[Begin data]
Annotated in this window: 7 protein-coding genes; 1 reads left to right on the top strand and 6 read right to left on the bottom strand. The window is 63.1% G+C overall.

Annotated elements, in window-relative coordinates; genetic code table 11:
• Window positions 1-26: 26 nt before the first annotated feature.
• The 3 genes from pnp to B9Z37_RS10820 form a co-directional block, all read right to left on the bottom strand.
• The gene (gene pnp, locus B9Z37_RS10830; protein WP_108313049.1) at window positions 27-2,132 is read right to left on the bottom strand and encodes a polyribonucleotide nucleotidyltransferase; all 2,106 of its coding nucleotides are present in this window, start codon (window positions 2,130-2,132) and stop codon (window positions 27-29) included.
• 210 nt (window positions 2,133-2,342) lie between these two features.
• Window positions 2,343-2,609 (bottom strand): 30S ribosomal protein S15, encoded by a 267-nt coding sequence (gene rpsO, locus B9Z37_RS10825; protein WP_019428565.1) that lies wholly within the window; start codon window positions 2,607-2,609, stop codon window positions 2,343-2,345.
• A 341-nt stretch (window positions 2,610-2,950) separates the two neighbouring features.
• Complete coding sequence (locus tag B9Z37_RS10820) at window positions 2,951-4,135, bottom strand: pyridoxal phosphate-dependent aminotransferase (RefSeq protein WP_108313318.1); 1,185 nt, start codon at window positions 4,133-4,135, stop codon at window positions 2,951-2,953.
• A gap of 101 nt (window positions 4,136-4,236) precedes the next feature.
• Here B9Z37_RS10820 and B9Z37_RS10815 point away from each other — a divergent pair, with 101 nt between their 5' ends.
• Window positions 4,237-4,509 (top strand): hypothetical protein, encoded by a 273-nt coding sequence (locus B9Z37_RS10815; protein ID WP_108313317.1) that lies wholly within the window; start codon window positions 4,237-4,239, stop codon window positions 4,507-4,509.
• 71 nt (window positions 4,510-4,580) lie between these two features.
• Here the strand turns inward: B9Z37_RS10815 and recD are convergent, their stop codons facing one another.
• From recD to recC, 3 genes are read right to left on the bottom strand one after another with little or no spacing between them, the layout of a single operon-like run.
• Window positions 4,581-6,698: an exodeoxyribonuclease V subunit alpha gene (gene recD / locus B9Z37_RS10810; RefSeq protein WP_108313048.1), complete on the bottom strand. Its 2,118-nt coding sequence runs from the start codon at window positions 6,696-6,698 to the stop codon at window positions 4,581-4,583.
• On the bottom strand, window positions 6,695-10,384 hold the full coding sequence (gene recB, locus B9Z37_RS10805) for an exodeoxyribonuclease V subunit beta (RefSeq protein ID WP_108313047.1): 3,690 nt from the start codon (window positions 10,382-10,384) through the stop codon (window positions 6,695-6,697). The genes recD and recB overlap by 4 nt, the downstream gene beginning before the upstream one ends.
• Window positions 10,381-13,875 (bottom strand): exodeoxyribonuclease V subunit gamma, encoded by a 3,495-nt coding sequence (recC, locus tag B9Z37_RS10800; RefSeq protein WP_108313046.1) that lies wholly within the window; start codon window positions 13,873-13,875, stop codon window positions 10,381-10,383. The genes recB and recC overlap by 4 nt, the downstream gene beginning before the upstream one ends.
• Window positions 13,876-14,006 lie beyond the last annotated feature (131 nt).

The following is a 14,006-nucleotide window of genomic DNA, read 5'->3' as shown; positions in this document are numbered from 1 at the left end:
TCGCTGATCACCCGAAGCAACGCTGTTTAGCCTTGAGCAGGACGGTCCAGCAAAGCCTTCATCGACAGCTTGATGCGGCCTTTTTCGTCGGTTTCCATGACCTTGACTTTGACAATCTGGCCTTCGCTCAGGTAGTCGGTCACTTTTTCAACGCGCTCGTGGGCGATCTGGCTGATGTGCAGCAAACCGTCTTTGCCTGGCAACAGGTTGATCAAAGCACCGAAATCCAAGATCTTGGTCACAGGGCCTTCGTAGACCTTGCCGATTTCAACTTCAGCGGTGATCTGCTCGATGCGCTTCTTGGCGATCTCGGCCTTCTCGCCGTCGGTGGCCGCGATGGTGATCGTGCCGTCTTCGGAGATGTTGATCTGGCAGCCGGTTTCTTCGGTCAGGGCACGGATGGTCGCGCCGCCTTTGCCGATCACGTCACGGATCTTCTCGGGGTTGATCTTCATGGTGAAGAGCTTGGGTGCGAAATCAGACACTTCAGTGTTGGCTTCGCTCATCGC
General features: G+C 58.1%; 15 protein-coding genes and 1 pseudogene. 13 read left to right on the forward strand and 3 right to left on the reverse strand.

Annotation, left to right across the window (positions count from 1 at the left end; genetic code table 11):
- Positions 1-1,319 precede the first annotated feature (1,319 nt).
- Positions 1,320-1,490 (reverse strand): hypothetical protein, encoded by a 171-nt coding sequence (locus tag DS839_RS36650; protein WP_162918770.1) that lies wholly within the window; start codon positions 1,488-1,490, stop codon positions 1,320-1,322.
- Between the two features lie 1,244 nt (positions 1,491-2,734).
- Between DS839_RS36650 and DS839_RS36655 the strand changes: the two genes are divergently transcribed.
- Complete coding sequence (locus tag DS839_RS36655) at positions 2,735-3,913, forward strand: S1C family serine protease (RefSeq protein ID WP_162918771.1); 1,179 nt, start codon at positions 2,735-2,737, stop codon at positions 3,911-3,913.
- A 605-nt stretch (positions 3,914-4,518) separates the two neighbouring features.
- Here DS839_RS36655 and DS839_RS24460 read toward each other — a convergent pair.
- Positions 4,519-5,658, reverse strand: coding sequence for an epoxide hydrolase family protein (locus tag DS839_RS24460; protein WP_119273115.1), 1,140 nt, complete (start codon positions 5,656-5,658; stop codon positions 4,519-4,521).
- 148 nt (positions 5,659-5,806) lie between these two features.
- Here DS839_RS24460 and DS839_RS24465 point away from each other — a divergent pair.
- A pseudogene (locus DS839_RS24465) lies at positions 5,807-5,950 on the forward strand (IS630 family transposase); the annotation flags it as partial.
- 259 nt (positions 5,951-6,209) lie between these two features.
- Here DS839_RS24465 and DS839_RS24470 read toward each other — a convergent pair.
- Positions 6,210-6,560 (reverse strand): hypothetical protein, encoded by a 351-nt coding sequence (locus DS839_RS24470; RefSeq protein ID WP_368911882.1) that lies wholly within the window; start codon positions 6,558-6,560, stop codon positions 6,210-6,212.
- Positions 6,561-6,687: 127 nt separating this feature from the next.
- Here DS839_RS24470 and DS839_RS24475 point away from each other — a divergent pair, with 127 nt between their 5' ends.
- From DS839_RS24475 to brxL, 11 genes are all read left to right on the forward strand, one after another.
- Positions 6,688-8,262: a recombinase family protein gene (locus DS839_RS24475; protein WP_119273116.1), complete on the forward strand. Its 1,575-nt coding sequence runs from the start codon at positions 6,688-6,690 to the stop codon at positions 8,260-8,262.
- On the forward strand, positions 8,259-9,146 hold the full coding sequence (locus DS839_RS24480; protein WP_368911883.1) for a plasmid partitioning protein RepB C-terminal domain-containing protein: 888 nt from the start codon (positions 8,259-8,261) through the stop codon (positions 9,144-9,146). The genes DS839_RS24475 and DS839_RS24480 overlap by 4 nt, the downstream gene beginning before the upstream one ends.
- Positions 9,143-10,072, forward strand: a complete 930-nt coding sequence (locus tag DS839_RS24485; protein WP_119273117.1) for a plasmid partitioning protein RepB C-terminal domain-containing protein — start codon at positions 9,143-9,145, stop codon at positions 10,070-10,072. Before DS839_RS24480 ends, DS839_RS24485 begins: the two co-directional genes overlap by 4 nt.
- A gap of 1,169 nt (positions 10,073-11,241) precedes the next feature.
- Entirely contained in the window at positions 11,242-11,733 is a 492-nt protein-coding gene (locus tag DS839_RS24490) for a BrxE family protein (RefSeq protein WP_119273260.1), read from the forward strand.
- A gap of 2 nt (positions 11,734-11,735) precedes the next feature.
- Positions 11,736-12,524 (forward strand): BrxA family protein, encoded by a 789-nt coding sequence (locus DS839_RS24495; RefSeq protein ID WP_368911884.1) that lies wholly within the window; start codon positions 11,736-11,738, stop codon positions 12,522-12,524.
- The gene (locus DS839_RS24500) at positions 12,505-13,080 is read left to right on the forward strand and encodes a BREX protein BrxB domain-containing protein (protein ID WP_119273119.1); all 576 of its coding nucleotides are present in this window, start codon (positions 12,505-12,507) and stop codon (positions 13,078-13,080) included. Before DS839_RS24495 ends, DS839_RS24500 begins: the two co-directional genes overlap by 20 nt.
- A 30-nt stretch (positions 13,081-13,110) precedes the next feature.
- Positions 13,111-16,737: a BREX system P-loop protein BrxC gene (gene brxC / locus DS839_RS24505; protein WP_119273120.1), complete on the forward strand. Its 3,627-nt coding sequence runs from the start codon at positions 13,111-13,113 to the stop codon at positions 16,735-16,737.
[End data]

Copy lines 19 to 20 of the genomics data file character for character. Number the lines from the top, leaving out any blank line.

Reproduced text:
• Window positions 13,876-14,006 lie beyond the last annotated feature (131 nt).

The following is a 14,006-nucleotide window of genomic DNA, read 5'->3' as shown; positions in this document are numbered from 1 at the left end: